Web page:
Somehow we need our tragic and famous, need them not as people but as emblems, as ideas. Where I live you still see guys in their sixties who wear jeans with wide cuffs and white T-shirts with cigarettes rolled up in the sleeves. They have motorcycle boots and slicked-back hair and sideburns. And they dress this way because when they were eighteen or nineteen, James Dean and Marlon Brando dressed this way, and that style sealed the whole idea of coolness for them, so they are grounded in that way of thinking. It becomes another kind of transaction, a person made product, a container for our own nostalgia. We pay for the celebrity—not the human being—for the right to lift these people up and make them embody some idea of ourselves. Right now Marlon Brando is just some obese ex-actor living on an island, but don’t tell that to the guys with the jeans. They bought their tickets; they’ve seen The Wild One. They’ve owned that image for fifty years now, and they wear it every day. James Dean has been dust for decades, but the teenagers at the local Spencer Gifts store still purchase his pretty face emblazoned on everything from beer mugs to T-shirts to life-size cardboard cutouts. Dead or not, he’s still cool. And we still buy.

I like to think of the act of writing as one of these aesthetic transactions, the pleasing purchase of words—adding them up, hoarding them away on pages. In this case, though, the tradeoff is my own time and effort bargained away for the opportunity to spend a couple of years with characters who still, to this day, are capable of moving me, of making me laugh. What a deal I got.

Discussion Questions

  1. In the above piece, Brad Barkley comments on his early fascination with carnival carnies, referring to them as “artists,” and likewise Gabe seems more drawn to the skills and methods of his salesman father than to the pop artists who display their work downtown. What does the novel have to say about the nature of art? In what sense can salesmen and carnies be thought of as artists? Does defining something as “art” have to do solely with the medium (e.g., Gabe’s struggle with sculpture) or more with the relationship between the artist and his or her medium, no matter what it is? Another way of thinking about it: who is more the artist, Dutch when he plays guitar, or Roman when he sells cleaning products (or, for that matter, Rod McKuen when he writes poetry)?
  2. Near the end of the novel, Gabe reflects on Gladys’s new marriage, saying that she would learn that while wild, blind, crazy love will not work, neither will an ordered, systematic approach to love. Is there an example in the novel of love that does work? Do any of the characters love the right way, or love purely? How so? What defines the “right kind” of love, and how can it work between two people?
  3. As a follow-up, consider the title and the epigram from which it is taken: “Money, love . . . no money, no love.” While most people would automatically say that love cannot be bought, can love be traded? Do we use love as a kind of commodity, as a system of barter? How so? What are some examples from the novel and otherwise?
  4. One of the major themes of the novel is the evolving relationship between Gabe and Roman. At one point, Gabe even wishes for “normal” parents, from whom he could keep things hidden. Is Roman a great father or a terrible one? What makes him great or terrible? How would you think about your childhood looking back, if you had a father with traits similar to Roman’s?
  5. At one point, Sandy accuses Gabe of being the only person she knows who is worried how his past is going to turn out, and, in fact, looking backward and feeling nostalgic are constant threads through the book (consider Roman and all his leftover ‘50s clothing and manners). What does the novel have to say about the nature of nostalgia and why we feel it? How do the James Dean and Jayne Mansfield “characters” and the presence of old cars relate to that theme? Is nostalgia generally a positive emotion or a corrosive one? Is it honest? If so, why?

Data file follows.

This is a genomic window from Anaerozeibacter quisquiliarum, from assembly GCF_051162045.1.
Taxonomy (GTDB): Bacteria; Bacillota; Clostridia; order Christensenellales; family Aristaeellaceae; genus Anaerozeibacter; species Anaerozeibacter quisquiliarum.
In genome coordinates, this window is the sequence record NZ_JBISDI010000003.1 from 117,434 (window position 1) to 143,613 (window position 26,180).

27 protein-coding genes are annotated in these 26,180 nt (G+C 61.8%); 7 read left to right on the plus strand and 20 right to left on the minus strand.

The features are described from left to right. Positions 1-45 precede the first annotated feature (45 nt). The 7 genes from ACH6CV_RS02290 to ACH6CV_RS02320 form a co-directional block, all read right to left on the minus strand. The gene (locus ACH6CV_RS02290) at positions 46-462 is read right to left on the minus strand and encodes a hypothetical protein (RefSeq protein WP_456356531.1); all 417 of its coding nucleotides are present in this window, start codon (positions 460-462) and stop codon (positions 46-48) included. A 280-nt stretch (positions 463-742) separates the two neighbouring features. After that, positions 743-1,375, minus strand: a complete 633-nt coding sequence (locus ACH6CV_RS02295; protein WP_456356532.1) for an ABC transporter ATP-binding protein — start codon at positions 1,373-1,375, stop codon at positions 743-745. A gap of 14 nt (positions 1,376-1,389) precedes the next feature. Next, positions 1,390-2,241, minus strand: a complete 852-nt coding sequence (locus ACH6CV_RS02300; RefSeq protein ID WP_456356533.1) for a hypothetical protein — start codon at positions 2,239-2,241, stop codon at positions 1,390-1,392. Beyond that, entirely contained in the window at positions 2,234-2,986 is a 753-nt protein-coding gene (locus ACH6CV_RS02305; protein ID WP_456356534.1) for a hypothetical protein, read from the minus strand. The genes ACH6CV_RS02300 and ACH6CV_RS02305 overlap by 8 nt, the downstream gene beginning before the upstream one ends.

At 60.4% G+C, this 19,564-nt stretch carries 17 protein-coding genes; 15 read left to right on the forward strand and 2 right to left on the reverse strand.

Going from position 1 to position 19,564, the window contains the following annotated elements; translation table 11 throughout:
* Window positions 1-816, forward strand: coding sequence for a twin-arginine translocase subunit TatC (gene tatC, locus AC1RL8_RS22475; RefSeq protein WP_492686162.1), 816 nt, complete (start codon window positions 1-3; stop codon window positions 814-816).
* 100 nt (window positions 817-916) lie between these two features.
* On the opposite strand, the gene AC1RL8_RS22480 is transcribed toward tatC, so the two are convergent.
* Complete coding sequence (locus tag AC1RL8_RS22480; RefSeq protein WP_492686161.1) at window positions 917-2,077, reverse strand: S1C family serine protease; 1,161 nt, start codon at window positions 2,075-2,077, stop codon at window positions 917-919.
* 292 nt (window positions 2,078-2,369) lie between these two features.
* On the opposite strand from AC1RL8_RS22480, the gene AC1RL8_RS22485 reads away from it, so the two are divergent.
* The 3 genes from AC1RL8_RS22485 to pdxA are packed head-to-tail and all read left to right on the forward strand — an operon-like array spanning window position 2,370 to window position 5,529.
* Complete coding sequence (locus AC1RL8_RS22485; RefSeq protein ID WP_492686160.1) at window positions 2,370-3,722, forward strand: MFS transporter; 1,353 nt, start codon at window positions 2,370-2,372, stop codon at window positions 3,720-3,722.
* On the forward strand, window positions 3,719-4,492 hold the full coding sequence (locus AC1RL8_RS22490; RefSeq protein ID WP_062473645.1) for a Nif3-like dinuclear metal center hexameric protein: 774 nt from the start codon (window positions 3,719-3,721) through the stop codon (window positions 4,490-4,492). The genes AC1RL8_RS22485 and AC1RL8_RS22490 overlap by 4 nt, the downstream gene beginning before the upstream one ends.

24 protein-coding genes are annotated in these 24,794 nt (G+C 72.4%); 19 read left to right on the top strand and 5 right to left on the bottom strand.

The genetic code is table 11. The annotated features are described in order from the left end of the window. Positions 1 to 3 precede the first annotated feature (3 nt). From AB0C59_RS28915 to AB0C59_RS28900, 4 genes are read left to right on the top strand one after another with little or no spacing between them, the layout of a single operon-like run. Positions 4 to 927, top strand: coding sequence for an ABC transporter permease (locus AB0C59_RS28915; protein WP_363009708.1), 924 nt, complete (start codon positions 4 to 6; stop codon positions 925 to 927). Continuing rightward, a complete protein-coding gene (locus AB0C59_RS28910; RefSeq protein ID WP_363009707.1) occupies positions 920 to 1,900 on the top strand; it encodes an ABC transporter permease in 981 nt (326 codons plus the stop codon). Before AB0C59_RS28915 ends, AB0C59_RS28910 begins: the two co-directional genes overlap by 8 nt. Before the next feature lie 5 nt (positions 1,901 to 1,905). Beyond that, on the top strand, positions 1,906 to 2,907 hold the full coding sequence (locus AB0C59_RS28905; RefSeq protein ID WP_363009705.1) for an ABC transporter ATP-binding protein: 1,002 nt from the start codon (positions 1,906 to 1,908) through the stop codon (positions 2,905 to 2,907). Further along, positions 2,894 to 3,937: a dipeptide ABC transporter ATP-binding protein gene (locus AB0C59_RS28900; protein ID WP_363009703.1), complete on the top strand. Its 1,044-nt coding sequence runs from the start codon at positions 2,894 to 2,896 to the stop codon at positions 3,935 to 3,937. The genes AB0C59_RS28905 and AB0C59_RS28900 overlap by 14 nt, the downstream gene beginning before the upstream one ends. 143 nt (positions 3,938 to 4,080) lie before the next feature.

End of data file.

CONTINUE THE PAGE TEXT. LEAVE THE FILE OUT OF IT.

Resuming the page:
6. In his essay on why he wrote the book, Barkley talks about what he sees as the “homogenization” of buying and selling, the increasingly generic quality of commerce. Do you think he’s right, or is this just another kind of nostalgia? Have we lost something in the arena of commerce in the name of increasing efficiency and profit? If so, what exactly? Is it “art,” as the author suggests, or something less lofty?
  7. Barkley grew up in North Carolina where the story is set. He has said elsewhere that his experience of the South was not the typical south of pickup trucks, shotguns, beer-drinking, and backwoods, but rather was characterized more by subdivisions, shopping centers, strip malls, and middle-class suburbia. Has this description now become more typical than the former? Is the author’s experience reflective of what many call the “New South”? If so, what does it say about the direction that the South has taken (collectively, as a region) in the last generation? Is it more homogenization? Is this progress, or is the South in some way losing its identity? Given the absence of pickup trucks and shotguns, what quality is present that would cause us to still regard Money, Love as “southern fiction”?
  8. Despite all the sadness of the characters and events, Money, Love is still touted as a comic novel. Where do the humorous elements most fully come into play in the story? How is this novel in keeping with what is understood as the “comic tradition,” in the sense that it is comic as opposed to tragic. What traditional elements of the comic are at work here?
  9. Which character did you most strongly identify with, and why? In a larger sense, what is it in characters that causes us to identify with them, since their circumstances rarely match our own? What is it in fiction that causes this kind of connection to occur?
  10. Why is Gabe the one who tells this story? Do we need him at the center of things, acting both as an anchor and as our surrogate? Why? Is he reliable as a narrator? Why do we trust him (if in fact we do) given that during the course of the novel he lies, cheats, lusts, and steals?

About Brad Barkley

Brad Barkley, a native of North Carolina, is the author of Circle View, a short-story collection. He lives in Frostburg, Maryland.

Books by Brad Barkley

  1. Book CoverMoney, Love: A Novel

    "Filled to the brim with fall-down funny scenes an vividly etched, unforgettable characters." —Washington PostMore